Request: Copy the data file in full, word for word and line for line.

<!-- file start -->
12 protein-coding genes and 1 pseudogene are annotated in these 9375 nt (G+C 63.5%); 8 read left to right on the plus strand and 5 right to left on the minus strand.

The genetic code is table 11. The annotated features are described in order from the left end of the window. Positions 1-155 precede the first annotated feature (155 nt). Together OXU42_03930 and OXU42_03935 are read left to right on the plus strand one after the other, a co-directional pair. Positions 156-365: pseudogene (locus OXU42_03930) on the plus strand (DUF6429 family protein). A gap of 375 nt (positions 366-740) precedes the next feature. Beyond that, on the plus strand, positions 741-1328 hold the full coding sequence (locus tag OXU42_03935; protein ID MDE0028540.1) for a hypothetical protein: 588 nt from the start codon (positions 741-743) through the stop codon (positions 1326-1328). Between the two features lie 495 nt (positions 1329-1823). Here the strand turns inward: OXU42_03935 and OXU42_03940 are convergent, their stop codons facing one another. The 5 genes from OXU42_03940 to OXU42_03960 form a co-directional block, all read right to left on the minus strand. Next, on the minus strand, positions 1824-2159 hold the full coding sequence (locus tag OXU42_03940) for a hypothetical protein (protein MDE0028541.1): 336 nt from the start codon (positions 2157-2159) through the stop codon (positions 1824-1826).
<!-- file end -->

12 protein-coding genes and 1 pseudogene are annotated in these 9375 nt (G+C 63.5%); 8 read left to right on the plus strand and 5 right to left on the minus strand.

The genetic code is table 11. The annotated features are described in order from the left end of the window. Positions 1-155 precede the first annotated feature (155 nt). Together OXU42_03930 and OXU42_03935 are read left to right on the plus strand one after the other, a co-directional pair. Positions 156-365: pseudogene (locus OXU42_03930) on the plus strand (DUF6429 family protein). A gap of 375 nt (positions 366-740) precedes the next feature. Beyond that, on the plus strand, positions 741-1328 hold the full coding sequence (locus tag OXU42_03935; protein ID MDE0028540.1) for a hypothetical protein: 588 nt from the start codon (positions 741-743) through the stop codon (positions 1326-1328). Between the two features lie 495 nt (positions 1329-1823). Here the strand turns inward: OXU42_03935 and OXU42_03940 are convergent, their stop codons facing one another. The 5 genes from OXU42_03940 to OXU42_03960 form a co-directional block, all read right to left on the minus strand. Next, on the minus strand, positions 1824-2159 hold the full coding sequence (locus tag OXU42_03940) for a hypothetical protein (protein MDE0028541.1): 336 nt from the start codon (positions 2157-2159) through the stop codon (positions 1824-1826).